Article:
Norodom Sihanouk, Cambodian Leader Through Shifting Allegiances, Dies at 89
Norodom Sihanouk, the charismatic Cambodian leader whose remarkable skills of political adaptation personified for the world the tiny, troubled kingdom where he was a towering figure through six decades, died early Monday in Beijing. He was 89.
The death was announced by Deputy Prime Minister Nhiek Bunchhay, quoted by news services. The former king had been dogged by ill health for years and regularly traveled to China for treatment.
King Sihanouk was crowned in 1941, when Franklin D. Roosevelt was president, and held on to some form of power for the next 60-plus years. He served as monarch, prime minister, figurehead of the Communist revolution, leader in exile, and once again as monarch until he abdicated in 2004. He handed the crown to one of his sons, Norodom Sihamoni, after which he was known as the retired king, or the king-father....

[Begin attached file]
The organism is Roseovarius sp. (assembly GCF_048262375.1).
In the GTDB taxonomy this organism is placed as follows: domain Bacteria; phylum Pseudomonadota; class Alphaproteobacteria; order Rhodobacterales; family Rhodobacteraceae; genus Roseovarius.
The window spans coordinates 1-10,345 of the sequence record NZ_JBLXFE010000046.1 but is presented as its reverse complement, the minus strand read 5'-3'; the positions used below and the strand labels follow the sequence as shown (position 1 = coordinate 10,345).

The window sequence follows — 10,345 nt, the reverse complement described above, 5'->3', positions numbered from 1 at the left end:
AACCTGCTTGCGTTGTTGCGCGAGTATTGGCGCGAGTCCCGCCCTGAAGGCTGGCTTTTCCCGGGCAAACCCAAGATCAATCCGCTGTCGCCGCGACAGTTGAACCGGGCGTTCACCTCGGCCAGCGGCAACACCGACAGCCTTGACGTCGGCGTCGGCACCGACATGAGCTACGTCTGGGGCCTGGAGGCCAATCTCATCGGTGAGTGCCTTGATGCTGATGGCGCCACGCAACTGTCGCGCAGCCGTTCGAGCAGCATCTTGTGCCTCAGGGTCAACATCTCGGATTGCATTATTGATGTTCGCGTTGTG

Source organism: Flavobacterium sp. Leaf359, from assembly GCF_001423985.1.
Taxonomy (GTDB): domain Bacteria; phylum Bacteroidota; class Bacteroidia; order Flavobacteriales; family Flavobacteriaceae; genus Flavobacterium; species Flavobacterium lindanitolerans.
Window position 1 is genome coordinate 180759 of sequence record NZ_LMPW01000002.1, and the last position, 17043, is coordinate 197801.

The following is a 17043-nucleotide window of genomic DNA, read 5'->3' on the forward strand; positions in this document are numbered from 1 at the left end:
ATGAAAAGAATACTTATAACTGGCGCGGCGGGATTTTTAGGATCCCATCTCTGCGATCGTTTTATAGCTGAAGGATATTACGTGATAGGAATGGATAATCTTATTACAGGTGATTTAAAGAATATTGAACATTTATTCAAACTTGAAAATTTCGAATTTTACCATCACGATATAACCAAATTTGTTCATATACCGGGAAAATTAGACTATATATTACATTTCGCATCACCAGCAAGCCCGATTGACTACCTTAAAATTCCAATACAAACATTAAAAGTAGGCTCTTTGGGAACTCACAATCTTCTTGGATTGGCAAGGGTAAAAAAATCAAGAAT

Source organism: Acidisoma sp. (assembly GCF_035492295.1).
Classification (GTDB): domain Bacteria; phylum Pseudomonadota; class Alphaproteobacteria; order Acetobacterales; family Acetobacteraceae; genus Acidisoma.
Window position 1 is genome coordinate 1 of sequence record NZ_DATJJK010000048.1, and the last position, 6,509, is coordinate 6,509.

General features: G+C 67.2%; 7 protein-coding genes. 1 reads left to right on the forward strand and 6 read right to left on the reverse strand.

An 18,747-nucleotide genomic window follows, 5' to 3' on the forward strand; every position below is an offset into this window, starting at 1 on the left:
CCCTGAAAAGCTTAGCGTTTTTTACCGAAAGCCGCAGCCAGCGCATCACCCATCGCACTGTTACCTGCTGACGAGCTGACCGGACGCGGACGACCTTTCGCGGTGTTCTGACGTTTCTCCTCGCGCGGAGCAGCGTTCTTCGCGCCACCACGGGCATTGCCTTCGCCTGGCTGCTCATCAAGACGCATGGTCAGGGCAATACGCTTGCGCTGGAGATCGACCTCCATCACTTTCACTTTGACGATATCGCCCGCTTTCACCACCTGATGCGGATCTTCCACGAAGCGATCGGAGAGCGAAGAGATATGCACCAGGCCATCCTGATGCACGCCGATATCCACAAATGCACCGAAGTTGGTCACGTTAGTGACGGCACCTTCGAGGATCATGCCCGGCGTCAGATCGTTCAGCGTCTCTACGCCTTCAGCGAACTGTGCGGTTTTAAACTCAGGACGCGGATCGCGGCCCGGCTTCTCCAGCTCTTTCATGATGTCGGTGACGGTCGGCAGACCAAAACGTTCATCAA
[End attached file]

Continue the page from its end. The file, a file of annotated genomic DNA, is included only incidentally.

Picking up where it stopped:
comments powered by Disqus
- Novels About Real-Life Women Are Saving Forgotten History
- Rubio becomes the first Republican presidential candidate in 2016 to admit US must confront “painful” history of racial discrimination
- CNN documentary focuses on “Nixon’s Own 9/11"
- New documentary lays bare the heated Vidal-Buckley debates of 1968
- Unearthing Jamestown’s Leaders, and a Mystery
- Murderer of historian of Czech Jewry goes on trial
- Election results are in for the American Historical Association
- Nial Ferguson warns Obama’s bet on Iran has low odds of success
- Sven Beckert’s List of the Ten Books on Slavery You Need to Read
- Jonathan Zimmerman says homosexuality is not alien to Africa